The New European Bauhaus and the green future of Europe

A new project to combine climate change and the ability to safeguard the environment through a new way of building and living

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The New European Bauhaus is part of the NextGenerationEU, the 750 million euro plan launched by the European Union to promote recovery, especially in consideration of the effects of the pandemic on the territory.

Based on the principles of Gropius’s Bauhaus, the New European Bauhaus is an environmental, economic and cultural project that will have the task of changing the face of the European Union; the idea is to act in an interdisciplinary perspective, promoting the dialogue of science with technology and, more generally, between culture and art, as the Bauhaus had already taught us.

It aims to be the beginning of an aesthetic and urban planning revolution in a green key, in the name of eco-sustainability, in line with what was expressed in the past by the architects and designers of the Bauhaus; even if the main objective of the European strategy remains to reduce emissions and energy poverty, generating multiple benefits from an economic, environmental and social point of view.

The legacy of that movement, in fact, did not go unheard and continues to influence architecture and town planning even today. Among other things, one should not underestimate the revolutionary significance of Bauhaus thought thanks to modernist aesthetics, internationalism and social progressivism. Recovering the work of architects such as Mies van der Rohe and Marcel Breuer is equivalent, in some ways, to a recovery of European identity as a spur towards future change.

The Bauhaus was not simply a school of architecture, as it also had the role of a school of applied art. The basic aim was to look for a method by which you could come to the project and design with rigorous functional analysis of objects and buildings. The priority, therefore, was not style, but the search for rationally functional solutions.

The school’s motto, taken up by Ernesto Rogers in the Athens Charter in 1952, was “From the spoon to the city”, which indicated how the Bauhaus method was applicable both to the design of small objects and to the design of entire cities, on all levels of scale. In fact, the spoon referred to the smallest scale and, at the same time, to the private and intimate sphere, while the city indicated the larger scale, but also the public sphere.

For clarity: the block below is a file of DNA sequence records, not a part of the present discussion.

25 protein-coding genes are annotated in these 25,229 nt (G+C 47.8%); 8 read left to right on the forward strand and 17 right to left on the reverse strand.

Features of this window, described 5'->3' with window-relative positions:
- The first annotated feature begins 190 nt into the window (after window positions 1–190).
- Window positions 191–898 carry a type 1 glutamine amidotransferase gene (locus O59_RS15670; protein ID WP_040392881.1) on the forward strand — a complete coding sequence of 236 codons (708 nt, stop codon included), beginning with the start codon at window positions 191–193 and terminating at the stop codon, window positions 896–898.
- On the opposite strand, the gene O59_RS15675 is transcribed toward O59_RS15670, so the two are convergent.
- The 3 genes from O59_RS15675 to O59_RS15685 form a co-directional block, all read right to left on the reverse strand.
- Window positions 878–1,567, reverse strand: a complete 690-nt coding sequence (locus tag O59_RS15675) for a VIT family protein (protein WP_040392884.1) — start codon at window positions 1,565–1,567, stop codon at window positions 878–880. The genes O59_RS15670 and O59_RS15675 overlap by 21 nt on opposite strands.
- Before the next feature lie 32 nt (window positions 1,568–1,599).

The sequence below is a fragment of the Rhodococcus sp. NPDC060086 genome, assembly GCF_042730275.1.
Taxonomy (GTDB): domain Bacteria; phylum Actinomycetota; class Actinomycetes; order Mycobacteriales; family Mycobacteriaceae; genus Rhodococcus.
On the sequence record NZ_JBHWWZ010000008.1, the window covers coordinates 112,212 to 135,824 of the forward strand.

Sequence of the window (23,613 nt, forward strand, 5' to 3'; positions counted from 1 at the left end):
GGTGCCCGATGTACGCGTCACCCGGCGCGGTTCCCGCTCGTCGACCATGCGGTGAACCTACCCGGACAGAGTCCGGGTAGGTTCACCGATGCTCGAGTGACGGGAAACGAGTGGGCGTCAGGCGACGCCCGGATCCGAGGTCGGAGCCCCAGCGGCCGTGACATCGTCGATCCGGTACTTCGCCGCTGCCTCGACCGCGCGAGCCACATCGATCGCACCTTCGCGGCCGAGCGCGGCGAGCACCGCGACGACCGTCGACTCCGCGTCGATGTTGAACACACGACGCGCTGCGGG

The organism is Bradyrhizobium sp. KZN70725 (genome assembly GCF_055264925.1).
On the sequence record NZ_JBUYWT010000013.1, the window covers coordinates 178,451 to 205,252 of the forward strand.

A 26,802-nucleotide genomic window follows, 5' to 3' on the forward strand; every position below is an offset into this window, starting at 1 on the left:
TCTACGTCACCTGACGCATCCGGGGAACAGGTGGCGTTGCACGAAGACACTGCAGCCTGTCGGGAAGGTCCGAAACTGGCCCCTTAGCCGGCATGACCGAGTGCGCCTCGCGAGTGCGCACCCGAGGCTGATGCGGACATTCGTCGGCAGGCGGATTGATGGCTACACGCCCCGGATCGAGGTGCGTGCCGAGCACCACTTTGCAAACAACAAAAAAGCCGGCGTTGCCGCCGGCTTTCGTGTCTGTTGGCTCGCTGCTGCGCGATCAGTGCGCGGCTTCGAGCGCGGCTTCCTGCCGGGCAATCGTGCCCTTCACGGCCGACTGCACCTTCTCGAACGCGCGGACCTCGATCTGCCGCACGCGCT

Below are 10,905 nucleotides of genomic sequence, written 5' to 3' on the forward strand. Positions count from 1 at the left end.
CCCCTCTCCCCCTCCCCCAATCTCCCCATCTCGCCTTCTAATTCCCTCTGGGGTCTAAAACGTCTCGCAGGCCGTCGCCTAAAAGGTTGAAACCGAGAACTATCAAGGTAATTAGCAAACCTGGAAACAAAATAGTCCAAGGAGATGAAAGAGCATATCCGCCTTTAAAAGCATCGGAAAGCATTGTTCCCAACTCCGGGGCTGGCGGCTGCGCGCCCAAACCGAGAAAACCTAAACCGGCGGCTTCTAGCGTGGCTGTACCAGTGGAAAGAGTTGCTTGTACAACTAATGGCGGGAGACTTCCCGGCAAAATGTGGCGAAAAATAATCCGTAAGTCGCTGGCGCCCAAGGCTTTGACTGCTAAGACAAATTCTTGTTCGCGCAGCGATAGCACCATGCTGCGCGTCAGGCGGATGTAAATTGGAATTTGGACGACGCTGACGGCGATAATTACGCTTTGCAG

The project consists of three phases. In the first phase of the design there is a dialogue and a comparison between designers, architects, artists, digital experts, scientists, entrepreneurs, engineers and students with the aim of evaluating new ideas and giving life to a real movement.

In a second moment, five projects will be delivered to different states of the Union and will have to be carried out with the aim of bringing together art, culture and sustainability, in accordance with digital innovation, energy efficiency, natural building materials and local conditions.

The last phase concerns the dissemination of ideas beyond the European territory, but also among the people. Sustainability, reconnection with nature and the construction of buildings and cities in harmony with the green will have to become a new way of feeling the environment and conceiving the landscape.

In fact, construction is a sector that needs greater sustainability, given the fact that it causes 40% of CO2 emissions on the entire continent. The only way to go is to build with the least possible impact, focusing on the renovation of the existing building stock and increasing investments in clean energy.

Being inspired by the Bauhaus means, ultimately, having an interdisciplinary approach to urban planning and construction and giving importance to functionality and sustainability. A great lesson that finds its double in what we have learned from the pandemic: improving our relationship with the environment will prove to be the best possible solution to all our current problems.

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